Hi! Hope someone can help me. Three ways to read a book is the first lesson when beginning Read to Self. The next lesson is “Good Fit Books”. One of the ways to determine this is to be able to read the words. How does “Read the Pictures” fit into Good Fit Books??
The 3 Ways Lesson is to help all kids–no matter the age–realize that they can learn from books, even if they can’t read all the words. Helps them to be able use their book boxes during Read to Self rounds.
As soon as possible, we want kids to include books where they can read the text to include in their book boxes.
Now, during Read to Self, that have several books to choose from. You can set the expectation as to which books are read first or how many of each–you just have to follow up with them during your conferring.
Here are a couple of links on the website for the lessons you’re asking about. At those links, you’ll be able to connect to other articles.
My children will all be able to read the words at the beginning of the year. I use read the pictures lesson to draw attention to the pictures because I find that they are just skipping them, so I focus on that aspect. Also, it teaches them that reading the pictures in a book that’s above level is legitimate reading.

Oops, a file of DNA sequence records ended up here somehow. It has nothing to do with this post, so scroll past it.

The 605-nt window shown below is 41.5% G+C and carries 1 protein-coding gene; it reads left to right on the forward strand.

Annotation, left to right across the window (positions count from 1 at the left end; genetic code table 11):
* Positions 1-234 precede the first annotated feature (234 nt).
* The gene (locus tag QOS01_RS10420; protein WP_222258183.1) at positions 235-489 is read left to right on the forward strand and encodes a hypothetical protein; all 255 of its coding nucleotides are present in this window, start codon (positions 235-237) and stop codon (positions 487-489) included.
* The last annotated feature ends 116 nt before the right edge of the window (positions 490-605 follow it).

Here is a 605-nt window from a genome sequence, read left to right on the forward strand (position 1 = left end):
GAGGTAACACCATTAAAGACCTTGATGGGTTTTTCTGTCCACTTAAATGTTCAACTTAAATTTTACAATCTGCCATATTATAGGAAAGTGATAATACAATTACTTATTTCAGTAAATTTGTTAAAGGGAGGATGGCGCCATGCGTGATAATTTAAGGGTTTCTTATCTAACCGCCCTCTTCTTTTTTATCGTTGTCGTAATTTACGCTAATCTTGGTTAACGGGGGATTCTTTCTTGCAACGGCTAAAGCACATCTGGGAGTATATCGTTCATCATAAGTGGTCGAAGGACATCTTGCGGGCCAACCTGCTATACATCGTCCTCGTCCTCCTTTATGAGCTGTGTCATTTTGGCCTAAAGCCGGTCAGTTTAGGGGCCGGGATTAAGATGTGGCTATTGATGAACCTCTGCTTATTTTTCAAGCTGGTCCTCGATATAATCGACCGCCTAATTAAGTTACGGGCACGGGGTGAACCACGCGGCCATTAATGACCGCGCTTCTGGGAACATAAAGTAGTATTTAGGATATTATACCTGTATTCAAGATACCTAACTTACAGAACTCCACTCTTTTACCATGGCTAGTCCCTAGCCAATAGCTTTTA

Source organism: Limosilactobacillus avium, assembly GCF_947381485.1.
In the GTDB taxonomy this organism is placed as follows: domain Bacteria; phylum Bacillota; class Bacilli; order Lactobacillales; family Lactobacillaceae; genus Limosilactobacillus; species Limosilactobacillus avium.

I teach kindergarten, so in the beginning of the year we use pictures to read most of the time. As they begin to read more words, I fill up their book bags with Good Fit books where they can read all or most of the words. Once I introduce Read to Someone, I tell the kids they have to use Good Fit books so they can practice reading words, but I do let them use pictures all year long for read to self- most students want to do this with a book I have read aloud recently. But they will choose from the library also Good Fit books, so I feel like I don’t have to limit them by saying they can only choose those Good Fit books for read to self.
I think no matter the age of the student, they need to know that sometimes it’s OK for them to read the pictures, etc. A good combination of books in their book boxes is the key.
I was presenting the Three Ways to Read a Book to a child that I am tutoring and that will be in my classroom in a few weeks. Her father was reading as he waited for his daughter. When I explained to the child that it was important to read the pictures, she acted like it was silly. Her father came over and shared that he was reading a book on engineering and he was using a graph as a way to clarify the information. I find that when children have real reasons to read the pictures, they see value and will use the strategy.
That’s a great “real-life” example that we could use with students in our classrooms, too!
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